We've found a single Internet site that may help alleviate some of the trouble. The web site, ultimatecampgrounds.com largely focuses on public lands, be they state, federal, county, or even municipal. Not only are there thousands of listings for the United States, you'll also find scads of entries for Canada, too.
For example, as of today, in an area running north from Bakersfield, California, up toward Fresno, then veering east, you'll find a region that contains 363 camping locations. Zoom in closer by clicking on that circled "363," and the number is broken into more circles. We clicked on a circle near Bakersfield and immediately got markers for several different site managers – county (both parks and a fairgrounds), U.S. Forest Service, and one operated by a utility company. Click on the marker and you'll get detailed information about location, costs, and "warnings." In our Bakersfield search, two of the campgrounds weren't suitable for RVs – glad to know that before we'd head out for those! In some cases, telephone contact information is included as well.
The ultimatecampgrounds.com site does not provide information on privately held RV parks. You will find information on state parks, as well as a host of other entities. If your trip planning takes you near any of the nation's big rivers, you can be sure you'll find info on Army Corps of Engineer parks.
So how is all this financed? The great thing about the map system is that it's free. If you want detailed data on POIs (points of interest) to enter into your GPS system, you can pay a $6.95 sign-up fee and download regularly updated POI listings. Those are updated on a monthly basis, and the subscription is good for a year. The site also graciously accepts donations from users who don't need the POI lists, but find the service useful.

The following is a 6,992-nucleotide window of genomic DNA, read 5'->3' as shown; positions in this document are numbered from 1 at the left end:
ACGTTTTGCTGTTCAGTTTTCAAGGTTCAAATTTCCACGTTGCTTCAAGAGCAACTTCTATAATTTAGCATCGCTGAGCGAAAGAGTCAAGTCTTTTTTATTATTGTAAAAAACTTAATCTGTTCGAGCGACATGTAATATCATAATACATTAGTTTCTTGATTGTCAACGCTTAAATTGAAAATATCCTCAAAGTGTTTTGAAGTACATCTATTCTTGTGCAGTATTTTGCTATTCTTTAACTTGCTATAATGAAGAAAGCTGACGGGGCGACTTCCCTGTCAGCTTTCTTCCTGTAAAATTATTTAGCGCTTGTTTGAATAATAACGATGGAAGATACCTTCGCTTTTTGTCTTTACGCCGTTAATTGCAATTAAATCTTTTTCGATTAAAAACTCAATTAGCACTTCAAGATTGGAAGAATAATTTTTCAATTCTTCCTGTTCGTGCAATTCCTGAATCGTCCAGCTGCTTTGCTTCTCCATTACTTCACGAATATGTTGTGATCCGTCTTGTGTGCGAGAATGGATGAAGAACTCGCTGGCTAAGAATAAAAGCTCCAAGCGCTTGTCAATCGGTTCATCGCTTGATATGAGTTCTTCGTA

In practice, we found that trip planning is better suited on a PC than on a portable device. While the system works on a device, it's a bit clumsier and can be a little frustrating to manipulate. For less than $4 you can download an app for your devices – we'll try it out and report back.
Like anybody else, we immediately started tracing out some of our more "familiar" routes to see if the site, "got it right." We found the system knew most of our favorite spots, and others we'd driven past before but weren't aware were there. We'll be field testing this system in the next few months and will report back with our field-findings.
Hear more from Russ and Tiña De Maris on their weekly podcasts on YourRVPodcast.com.